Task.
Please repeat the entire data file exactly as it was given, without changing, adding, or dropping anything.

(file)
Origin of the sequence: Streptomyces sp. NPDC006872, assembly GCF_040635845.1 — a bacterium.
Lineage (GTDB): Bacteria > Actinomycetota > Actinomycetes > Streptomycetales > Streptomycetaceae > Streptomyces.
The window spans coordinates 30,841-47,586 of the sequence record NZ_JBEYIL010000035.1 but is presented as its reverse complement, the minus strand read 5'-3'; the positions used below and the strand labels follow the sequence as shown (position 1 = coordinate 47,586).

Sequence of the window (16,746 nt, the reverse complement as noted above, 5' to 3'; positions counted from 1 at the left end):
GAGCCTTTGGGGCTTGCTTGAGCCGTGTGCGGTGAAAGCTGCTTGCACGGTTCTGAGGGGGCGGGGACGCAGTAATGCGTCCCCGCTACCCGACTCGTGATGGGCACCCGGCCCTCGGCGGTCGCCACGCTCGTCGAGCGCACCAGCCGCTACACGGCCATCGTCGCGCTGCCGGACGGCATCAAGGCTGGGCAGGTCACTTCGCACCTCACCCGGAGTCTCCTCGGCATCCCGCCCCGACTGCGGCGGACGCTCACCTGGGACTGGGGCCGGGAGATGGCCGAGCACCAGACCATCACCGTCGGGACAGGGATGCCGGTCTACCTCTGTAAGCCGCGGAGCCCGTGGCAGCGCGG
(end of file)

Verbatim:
Origin of the sequence: Streptomyces sp. NPDC006872, assembly GCF_040635845.1 — a bacterium.
Lineage (GTDB): Bacteria > Actinomycetota > Actinomycetes > Streptomycetales > Streptomycetaceae > Streptomyces.
The window spans coordinates 30,841-47,586 of the sequence record NZ_JBEYIL010000035.1 but is presented as its reverse complement, the minus strand read 5'-3'; the positions used below and the strand labels follow the sequence as shown (position 1 = coordinate 47,586).

Sequence of the window (16,746 nt, the reverse complement as noted above, 5' to 3'; positions counted from 1 at the left end):
GAGCCTTTGGGGCTTGCTTGAGCCGTGTGCGGTGAAAGCTGCTTGCACGGTTCTGAGGGGGCGGGGACGCAGTAATGCGTCCCCGCTACCCGACTCGTGATGGGCACCCGGCCCTCGGCGGTCGCCACGCTCGTCGAGCGCACCAGCCGCTACACGGCCATCGTCGCGCTGCCGGACGGCATCAAGGCTGGGCAGGTCACTTCGCACCTCACCCGGAGTCTCCTCGGCATCCCGCCCCGACTGCGGCGGACGCTCACCTGGGACTGGGGCCGGGAGATGGCCGAGCACCAGACCATCACCGTCGGGACAGGGATGCCGGTCTACCTCTGTAAGCCGCGGAGCCCGTGGCAGCGCGG